The HIV/AIDS crisis may have faded from the headlines, but over 1 million Americans still live with this diagnosis. December is AIDS Awareness Month, and we want to let you know about an unusual source of hope in the management of some of the disease’s symptoms: Cannabis.
At first glance, the intersection of cannabis and HIV may be a surprising one. When HIV/AIDS first emerged as a healthcare crisis, its association with homosexuality lent it a dark stigma, and many of those who suffered from it were reluctant to seek medical attention.
Similarly, until recently, cannabis was often dismissed in our culture as a drug with no medical value, even though it’s been recognized as an effective plant medicine for over 4,000 years.
Fortunately, times have changed. An HIV/AIDS diagnosis is no longer a death sentence, although managing the condition typically requires a costly drug regimen. And increasingly, cannabis is supporting the use of costly and unsustainable pharmaceuticals.
If you or someone you love lives with this serious disease, you’ll want to read our suggestions on the ways using cannabis for the management of HIV/AIDS symptoms might make sense.
Cannabis and HIV: Keeping the Body Healthy and Fed
One of the major challenges in caring for those living with HIV/AIDS revolves around nutrition and whole-body health. Because of associated conditions like HIV wasting syndrome—a generalized weakening of muscle tissue and loss in muscle mass also known as cachexia—and the often debilitating side effects of drugs such as antiretrovirals—which include nausea and loss of appetite—keeping up strength and weight becomes a critical challenge in HIV/AIDS care.
Cannabis may help. Because of its famed ability to stimulate the appetite—yes, the “munchies” are real—it helps those suffering from a loss of appetite to keep vital bodyweight on. Research also suggests that cannabis works as an anti-nausea medication.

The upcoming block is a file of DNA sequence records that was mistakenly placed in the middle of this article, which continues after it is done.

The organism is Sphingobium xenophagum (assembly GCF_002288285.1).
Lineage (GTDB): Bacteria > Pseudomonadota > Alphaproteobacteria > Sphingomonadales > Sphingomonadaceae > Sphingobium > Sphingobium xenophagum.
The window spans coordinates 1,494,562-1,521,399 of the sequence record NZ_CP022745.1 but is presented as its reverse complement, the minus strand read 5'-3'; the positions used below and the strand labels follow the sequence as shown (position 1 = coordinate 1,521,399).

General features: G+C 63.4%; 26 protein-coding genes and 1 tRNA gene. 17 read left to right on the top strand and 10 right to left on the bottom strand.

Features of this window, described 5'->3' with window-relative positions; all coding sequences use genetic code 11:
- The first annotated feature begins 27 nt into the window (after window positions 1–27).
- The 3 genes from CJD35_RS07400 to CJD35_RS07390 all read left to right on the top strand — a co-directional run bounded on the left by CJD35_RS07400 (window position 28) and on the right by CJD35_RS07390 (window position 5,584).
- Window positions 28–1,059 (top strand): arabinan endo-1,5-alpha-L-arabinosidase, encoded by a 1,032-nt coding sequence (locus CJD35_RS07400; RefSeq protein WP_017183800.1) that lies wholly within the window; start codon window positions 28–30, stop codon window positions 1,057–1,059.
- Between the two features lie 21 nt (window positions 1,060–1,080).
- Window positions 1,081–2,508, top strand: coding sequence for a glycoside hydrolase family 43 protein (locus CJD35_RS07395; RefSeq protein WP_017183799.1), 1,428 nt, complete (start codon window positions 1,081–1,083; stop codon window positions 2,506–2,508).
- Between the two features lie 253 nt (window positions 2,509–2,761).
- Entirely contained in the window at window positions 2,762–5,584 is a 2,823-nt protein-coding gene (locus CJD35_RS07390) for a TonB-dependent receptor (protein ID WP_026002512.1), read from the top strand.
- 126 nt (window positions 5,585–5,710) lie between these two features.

In addition, cannabis helps those living with HIV/AIDS to manage the pain associated with the disease and its many associated infections. In fact, pain management is the #1 reason Americans turn to medical cannabis. Its ability to treat several types of pain—including nociceptive, neuralgic, and central—is by now well-established. And even when patients’ pain isn’t debilitating, the experience of chronic pain can have a powerful effect on one’s mental state. That’s a great lead-in to the next area in which cannabis can play a role in alleviating the worst symptoms of HIV/AIDS.
Cannabis and HIV: Relieving the Mind with Proven Anxiolytic Properties
As doctors have recognized for many years, a patient’s state of mind plays a vital role in their overall health.
Although not all patients react to cannabis in the same way, the plant is generally recognized as a potential anxiolytic, or a medicine that reduces anxiety. And because HIV/AIDS involves so many threats to one’s health—from the wasting syndrome referenced above to Kaposi’s sarcoma (a rare skin cancer), to AIDS dementia—it’s not uncommon that anxiety and depression arise in patients who had no previous experience with these potentially serious emotional and psychological disorders.
A Measured Approach for Optimal Effects
There are many types of cannabis medicine available, ranging from oral sprays to soft gels to vape pens and topical balms. Whichever one you decide to try, we recommend you take a careful and methodical approach in order to get the very most out of your medication.
That’s why we’re proud to offer Vireo Health’s Spectrum™ line of cannabis medicines. Packaged in five easy-to-understand color-coded formulations, each one offers a different ratio of the cannabinoids THC to CBD, depending upon your symptoms and needs. They’re potent, predictable, and designed especially with consistent dosing in mind.